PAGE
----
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Feb-2018
13
Researchers Discover ‘Anxiety Cells’ In The Brain
Research
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National Public Radio

Jon Hamilton

January 31, 2018

 

Scientists have found specialized brain cells in mice that appear to control anxiety levels.

The finding, reported Wednesday in the journal Neuron, could eventually lead to better treatments for anxiety disorders, which affect nearly 1 in 5 adults in the U.S.

"The therapies we have now have significant drawbacks," says Mazen Kheirbek, an assistant professor at the University of California, San Francisco and an author of the study. "This is another target that we can try to move the field forward for finding new therapies."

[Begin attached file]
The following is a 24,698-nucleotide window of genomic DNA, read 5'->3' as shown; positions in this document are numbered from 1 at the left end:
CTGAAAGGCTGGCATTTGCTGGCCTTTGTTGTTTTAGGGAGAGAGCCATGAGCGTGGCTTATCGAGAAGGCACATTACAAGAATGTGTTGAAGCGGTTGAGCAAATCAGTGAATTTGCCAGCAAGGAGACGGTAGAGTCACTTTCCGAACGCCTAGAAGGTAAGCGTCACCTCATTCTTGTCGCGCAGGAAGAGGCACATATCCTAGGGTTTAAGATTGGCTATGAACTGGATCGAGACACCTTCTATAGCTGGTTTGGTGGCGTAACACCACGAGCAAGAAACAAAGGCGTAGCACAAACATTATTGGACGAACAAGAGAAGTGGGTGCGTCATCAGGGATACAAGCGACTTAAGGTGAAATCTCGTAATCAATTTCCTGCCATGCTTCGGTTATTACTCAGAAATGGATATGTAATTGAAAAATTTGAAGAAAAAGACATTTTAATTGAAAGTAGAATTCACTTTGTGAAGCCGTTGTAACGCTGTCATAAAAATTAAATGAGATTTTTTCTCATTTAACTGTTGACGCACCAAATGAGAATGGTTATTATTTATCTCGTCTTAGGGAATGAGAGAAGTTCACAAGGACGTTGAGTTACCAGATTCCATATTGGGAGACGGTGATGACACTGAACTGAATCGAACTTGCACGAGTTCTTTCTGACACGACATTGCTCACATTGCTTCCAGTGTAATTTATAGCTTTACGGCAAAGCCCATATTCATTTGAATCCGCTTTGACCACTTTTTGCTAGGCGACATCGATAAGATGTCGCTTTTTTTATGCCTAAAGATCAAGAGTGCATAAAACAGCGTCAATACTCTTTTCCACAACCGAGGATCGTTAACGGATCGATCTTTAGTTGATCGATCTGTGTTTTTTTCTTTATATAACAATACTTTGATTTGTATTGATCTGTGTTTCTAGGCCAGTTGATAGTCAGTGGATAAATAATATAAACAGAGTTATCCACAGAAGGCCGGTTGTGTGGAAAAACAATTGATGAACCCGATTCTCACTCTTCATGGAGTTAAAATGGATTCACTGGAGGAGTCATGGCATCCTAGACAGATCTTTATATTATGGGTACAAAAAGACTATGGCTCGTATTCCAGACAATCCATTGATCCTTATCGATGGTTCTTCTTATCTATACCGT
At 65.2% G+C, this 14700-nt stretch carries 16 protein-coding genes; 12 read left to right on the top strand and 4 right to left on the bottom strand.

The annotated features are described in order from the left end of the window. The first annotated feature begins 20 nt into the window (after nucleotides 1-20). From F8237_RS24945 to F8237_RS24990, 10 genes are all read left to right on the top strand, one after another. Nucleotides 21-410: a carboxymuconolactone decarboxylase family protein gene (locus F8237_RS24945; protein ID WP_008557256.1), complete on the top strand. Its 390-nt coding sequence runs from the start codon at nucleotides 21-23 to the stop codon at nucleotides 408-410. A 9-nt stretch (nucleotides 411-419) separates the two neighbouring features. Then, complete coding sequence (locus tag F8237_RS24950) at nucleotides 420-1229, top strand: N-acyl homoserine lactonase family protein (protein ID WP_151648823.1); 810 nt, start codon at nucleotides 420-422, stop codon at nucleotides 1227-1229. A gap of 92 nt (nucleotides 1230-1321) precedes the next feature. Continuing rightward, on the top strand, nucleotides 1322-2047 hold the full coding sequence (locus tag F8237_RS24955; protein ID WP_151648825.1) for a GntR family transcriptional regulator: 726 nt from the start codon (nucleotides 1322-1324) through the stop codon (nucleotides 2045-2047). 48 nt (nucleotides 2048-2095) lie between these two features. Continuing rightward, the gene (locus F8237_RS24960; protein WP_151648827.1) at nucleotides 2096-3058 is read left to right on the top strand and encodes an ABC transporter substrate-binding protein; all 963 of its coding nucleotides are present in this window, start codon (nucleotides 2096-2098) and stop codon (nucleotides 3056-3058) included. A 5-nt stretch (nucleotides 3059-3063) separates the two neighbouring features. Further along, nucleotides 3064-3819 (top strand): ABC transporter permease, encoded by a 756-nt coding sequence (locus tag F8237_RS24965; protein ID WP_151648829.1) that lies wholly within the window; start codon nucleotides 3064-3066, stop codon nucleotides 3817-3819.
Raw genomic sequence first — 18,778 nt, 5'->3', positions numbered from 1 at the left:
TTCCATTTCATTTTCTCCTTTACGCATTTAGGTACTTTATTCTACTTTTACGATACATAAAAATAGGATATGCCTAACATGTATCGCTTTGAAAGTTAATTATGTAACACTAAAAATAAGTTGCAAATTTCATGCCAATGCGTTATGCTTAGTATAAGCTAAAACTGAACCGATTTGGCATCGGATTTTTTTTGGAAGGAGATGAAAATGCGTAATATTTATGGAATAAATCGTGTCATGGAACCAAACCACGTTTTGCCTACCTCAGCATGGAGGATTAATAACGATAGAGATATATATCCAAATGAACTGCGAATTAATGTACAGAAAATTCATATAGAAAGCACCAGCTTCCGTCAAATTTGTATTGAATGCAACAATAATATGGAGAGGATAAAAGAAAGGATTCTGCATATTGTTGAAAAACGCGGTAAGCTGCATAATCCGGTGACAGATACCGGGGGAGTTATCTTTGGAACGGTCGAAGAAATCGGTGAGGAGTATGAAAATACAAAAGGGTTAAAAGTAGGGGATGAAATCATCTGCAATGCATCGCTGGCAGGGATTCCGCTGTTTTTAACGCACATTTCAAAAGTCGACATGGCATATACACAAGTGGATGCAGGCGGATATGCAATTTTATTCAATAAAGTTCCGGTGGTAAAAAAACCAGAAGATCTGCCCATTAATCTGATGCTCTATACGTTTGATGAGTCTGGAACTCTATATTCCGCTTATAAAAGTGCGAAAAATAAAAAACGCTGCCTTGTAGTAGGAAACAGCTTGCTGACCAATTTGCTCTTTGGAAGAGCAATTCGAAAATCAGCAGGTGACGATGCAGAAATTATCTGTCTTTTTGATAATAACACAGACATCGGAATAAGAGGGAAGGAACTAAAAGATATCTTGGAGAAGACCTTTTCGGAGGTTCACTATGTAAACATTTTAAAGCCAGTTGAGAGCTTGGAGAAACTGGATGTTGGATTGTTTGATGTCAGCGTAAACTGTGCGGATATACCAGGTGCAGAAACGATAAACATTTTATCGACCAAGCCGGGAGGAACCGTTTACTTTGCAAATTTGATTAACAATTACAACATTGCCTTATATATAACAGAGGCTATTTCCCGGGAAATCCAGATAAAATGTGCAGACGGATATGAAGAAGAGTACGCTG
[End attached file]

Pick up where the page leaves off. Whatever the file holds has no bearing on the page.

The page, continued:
But the research is at an early stage and lab findings in animals don't always pan out in humans.

The discovery of anxiety cells is just the latest example of the "tremendous progress" scientists have made toward understanding how anxiety works in the brain, says Joshua Gordon, director of the National Institute of Mental Health, which helped fund the research.

"If we can learn enough, we can develop the tools to turn on and off the key players that regulate anxiety in people," Gordon says.

Anxiety disorders involve excessive worry that doesn't go away. These disorders include generalized anxiety disorder, panic disorder and social anxiety disorder.

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